Even though she started her work in the field with a philological contribution (her dissertation Индикативные формы глагола в удэгейском языке [Indicative Verb Forms in Udege] Leningrad, 1988), Albina Girfanova did not limit herself to philology. She found it equally important to understand the history of the field, notably the contributions of early explorers, linguists and preservationists. Together with Nikolay L. Sukhachev, she wrote about Vladimir Klavdiyevich Arsenyev (1872–1930), an early explorer of Russia’s Far East who studied the Oroch and Udege.
Albina Girfanova reached beyond the boundaries of her primary discipline as she also studied ethnological and sociological aspects of the Udege (“The Udeghe Marriage Rite”, 2011, is her contribution to the 54th Annual Meeting of the PIAC in Bloomington, Indiana). Yet, Albina Girfanova was much more than a researcher; she was an active contributor to enable and facilitate the survival of the Udege and Oroch languages. She published educational dictionaries for Udege and Oroch and compiled Udege language Грамматические таблицы (“Grammatical Tables”) for use in high school, distributed by the Khabarovsk Committee of Education. On the academical side, she occupied herself with the sociolinguistical situation of the Manju-Tungus languages in Russia (her contribution to the 50th Annual Meeting of the PIAC in Kazan). Perhaps most important to the members of the Udege community, her insight into the precarious relationship between history, society, economy, politics and language status (see her highly enlightening article “The Taz Ethnic Group: Its Past and Future”. In: Tiina Hyytiäinen, Lotta Jalava, Janne Saarikivi and Erika Sandman (eds.): Ex Oriente Lumina. Historiae Variae Multiethnicae. Festskrift tillägnad Juha Janhunen på hans 61. födelsedag 12.2.2013, Helsinki 2013) made her an outspoken advocate with a sharp mind (and tongue), fighting for the preservation of the Udege people and language in a non-museal fashion (she was also highly critical of certain common attitudes in her own field). Her critical understanding of the intentions and outcomes of Russia’s minority policies allowed her to come forward with substantial suggestions for improvements acknowledged by politicians. In autumn 2017 she was invited by the Department of Interior Politics of Primorsky Krai as moderator for a course on the revival of the Udege language in the framework of a larger nationality policy programme from 2018 to 2020. Pavel Yasevich, Director of the Department, lauds her as the foremost authority on Udege and Oroch languages in Russia.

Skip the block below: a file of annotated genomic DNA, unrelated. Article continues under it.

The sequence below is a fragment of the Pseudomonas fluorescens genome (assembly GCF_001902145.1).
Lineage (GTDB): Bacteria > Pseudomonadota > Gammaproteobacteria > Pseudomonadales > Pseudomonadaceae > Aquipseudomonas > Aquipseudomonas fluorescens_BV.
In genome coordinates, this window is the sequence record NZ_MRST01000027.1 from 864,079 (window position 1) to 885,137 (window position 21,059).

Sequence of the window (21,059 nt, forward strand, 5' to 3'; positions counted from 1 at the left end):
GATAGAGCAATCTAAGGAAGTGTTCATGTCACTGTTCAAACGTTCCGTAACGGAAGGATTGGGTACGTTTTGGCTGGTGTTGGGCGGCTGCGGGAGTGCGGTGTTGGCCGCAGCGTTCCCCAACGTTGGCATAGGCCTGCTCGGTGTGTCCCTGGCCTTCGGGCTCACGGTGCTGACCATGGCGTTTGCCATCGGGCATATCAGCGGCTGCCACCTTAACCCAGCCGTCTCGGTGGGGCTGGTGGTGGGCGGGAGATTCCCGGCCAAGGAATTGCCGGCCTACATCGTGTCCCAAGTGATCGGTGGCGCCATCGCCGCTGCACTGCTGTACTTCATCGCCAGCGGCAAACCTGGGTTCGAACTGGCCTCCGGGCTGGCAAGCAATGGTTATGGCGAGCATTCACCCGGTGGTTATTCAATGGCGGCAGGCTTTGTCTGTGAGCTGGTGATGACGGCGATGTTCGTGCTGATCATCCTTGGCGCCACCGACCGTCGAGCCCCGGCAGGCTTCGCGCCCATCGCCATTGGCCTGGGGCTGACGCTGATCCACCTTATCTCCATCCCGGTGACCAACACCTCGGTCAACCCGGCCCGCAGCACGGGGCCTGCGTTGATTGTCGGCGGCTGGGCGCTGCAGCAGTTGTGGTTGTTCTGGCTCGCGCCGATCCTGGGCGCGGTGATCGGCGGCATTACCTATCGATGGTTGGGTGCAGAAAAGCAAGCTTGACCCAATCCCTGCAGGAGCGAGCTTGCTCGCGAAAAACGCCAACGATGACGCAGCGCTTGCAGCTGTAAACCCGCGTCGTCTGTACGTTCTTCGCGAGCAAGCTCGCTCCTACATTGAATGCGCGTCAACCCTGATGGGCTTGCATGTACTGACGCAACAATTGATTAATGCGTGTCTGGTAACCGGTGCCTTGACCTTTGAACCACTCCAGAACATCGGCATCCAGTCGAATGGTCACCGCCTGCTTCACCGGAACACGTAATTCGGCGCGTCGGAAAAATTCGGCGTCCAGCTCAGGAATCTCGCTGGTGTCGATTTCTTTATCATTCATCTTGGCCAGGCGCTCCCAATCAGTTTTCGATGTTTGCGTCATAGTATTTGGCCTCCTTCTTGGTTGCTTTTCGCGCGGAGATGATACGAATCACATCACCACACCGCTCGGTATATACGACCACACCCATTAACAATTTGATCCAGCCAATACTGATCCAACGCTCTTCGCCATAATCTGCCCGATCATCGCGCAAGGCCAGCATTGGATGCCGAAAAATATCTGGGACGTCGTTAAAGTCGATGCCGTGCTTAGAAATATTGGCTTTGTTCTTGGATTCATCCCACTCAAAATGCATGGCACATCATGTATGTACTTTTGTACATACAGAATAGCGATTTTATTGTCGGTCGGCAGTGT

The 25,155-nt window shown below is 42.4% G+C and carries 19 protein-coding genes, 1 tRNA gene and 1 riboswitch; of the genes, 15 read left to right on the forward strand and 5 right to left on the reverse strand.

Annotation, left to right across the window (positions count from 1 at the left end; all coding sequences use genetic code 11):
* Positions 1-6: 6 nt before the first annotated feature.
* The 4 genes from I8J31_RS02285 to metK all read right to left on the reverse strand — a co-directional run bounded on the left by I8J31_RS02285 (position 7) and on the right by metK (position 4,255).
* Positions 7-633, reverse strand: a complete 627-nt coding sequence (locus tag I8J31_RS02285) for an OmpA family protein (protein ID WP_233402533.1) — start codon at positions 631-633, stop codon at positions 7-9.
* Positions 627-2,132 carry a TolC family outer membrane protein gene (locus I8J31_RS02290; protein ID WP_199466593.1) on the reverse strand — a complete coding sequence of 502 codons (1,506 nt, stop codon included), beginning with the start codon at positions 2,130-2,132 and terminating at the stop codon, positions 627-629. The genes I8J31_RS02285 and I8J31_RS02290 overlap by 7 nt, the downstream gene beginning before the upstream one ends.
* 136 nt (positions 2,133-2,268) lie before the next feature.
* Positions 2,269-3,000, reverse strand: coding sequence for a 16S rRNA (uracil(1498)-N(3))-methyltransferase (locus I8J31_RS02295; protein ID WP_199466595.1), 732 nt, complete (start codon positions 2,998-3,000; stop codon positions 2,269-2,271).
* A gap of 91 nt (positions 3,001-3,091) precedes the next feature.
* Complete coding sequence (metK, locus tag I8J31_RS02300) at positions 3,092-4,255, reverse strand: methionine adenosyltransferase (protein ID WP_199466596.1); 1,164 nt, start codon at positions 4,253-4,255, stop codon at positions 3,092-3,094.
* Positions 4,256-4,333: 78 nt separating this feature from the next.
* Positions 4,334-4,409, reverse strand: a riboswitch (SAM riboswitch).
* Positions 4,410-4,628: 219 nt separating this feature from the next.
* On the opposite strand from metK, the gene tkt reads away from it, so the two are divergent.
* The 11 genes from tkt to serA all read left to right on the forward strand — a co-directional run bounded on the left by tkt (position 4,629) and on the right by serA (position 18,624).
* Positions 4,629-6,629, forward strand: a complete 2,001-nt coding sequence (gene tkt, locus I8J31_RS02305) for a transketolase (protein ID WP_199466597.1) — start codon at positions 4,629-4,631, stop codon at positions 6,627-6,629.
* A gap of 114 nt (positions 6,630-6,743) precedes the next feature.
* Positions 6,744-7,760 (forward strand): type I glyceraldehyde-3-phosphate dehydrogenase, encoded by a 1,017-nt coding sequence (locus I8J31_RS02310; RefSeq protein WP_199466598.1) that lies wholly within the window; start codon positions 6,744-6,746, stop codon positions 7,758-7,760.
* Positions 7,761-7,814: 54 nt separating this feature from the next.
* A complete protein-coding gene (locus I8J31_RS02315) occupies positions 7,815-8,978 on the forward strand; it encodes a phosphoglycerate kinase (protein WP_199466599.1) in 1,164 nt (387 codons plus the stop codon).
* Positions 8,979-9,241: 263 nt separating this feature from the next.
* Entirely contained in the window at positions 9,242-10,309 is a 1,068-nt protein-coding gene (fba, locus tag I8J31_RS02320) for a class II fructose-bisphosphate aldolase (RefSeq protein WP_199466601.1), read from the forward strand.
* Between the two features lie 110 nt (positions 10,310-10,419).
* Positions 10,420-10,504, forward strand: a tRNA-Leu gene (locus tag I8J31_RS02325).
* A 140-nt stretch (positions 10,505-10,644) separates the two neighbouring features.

One might assume that there cannot be much time and energy left for completely different academical endeavours, but Albina Girfanova was also versed in Turkish, Albanian and Balkan studies. Her contributions to this field may be overshadowed by her more prominent work in the Manju-Tungusic realm, but the project of a dictionary of Turkic terminology in the languages of Southeast Europe (О проекте словаря «Тюркизмы в языках юго-восточной Европы» (опыт сводного описания историко-лексикографических и этимологических данных), „Revue des études sud-est européennes”, T. XLV (1–4), 2007, S. 461–490) should at least be mentioned here.
In recent years, she was an active and regular contributor to the PIAC, participating in the annual meetings 2006 in Berlin, 2007 in Kazan, 2008 in Bucarest, 2009 in Huhhot, 2010 in St. Petersburg, 2011 in Bloomington, 2012 in Cluj-Napoca, 2013 in Izmit and 2014 in Vladivostok, to which she served also as a secretary. Unfortunately, the proceedings of the meeting in Vladivostok never materialized, and so at least the abstract she prepared for that meeting together with Nikolay Sukhachev (“Сontroversial Aspects of Historical Lexicology and Etymological Reconstruction (The complexity and multiaspectuality)”) is presented here.
Death is untimely by nature but harbours an important message: Recognize your talent and do not waste it. Albina Girfanova has made outstanding and lasting contributions to science and to humanity.
I offer my deepest condolences to Nikolay Sukhachev, her family, friends and colleagues.
Oliver Corff, February 7, 2018.